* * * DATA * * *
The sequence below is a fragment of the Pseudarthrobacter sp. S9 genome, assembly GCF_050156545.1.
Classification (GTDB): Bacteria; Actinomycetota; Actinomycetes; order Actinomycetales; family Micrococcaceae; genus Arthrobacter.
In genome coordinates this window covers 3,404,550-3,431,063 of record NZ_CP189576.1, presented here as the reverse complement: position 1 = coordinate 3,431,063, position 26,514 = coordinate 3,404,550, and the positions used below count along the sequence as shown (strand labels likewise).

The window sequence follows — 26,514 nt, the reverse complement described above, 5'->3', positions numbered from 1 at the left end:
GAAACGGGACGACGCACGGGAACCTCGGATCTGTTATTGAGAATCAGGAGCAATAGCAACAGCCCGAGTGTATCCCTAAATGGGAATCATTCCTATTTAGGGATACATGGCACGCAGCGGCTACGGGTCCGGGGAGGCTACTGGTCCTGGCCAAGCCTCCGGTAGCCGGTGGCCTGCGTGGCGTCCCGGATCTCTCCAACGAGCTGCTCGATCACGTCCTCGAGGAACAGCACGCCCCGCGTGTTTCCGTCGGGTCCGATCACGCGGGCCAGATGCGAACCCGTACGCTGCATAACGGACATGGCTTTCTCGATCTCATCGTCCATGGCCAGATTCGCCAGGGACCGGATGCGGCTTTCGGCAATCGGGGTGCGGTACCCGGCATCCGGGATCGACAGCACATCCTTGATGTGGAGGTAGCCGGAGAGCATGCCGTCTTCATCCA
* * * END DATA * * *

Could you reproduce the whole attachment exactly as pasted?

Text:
The sequence below is a fragment of the Pseudarthrobacter sp. S9 genome, assembly GCF_050156545.1.
Classification (GTDB): Bacteria; Actinomycetota; Actinomycetes; order Actinomycetales; family Micrococcaceae; genus Arthrobacter.
In genome coordinates this window covers 3,404,550-3,431,063 of record NZ_CP189576.1, presented here as the reverse complement: position 1 = coordinate 3,431,063, position 26,514 = coordinate 3,404,550, and the positions used below count along the sequence as shown (strand labels likewise).

The window sequence follows — 26,514 nt, the reverse complement described above, 5'->3', positions numbered from 1 at the left end:
GAAACGGGACGACGCACGGGAACCTCGGATCTGTTATTGAGAATCAGGAGCAATAGCAACAGCCCGAGTGTATCCCTAAATGGGAATCATTCCTATTTAGGGATACATGGCACGCAGCGGCTACGGGTCCGGGGAGGCTACTGGTCCTGGCCAAGCCTCCGGTAGCCGGTGGCCTGCGTGGCGTCCCGGATCTCTCCAACGAGCTGCTCGATCACGTCCTCGAGGAACAGCACGCCCCGCGTGTTTCCGTCGGGTCCGATCACGCGGGCCAGATGCGAACCCGTACGCTGCATAACGGACATGGCTTTCTCGATCTCATCGTCCATGGCCAGATTCGCCAGGGACCGGATGCGGCTTTCGGCAATCGGGGTGCGGTACCCGGCATCCGGGATCGACAGCACATCCTTGATGTGGAGGTAGCCGGAGAGCATGCCGTCTTCATCCA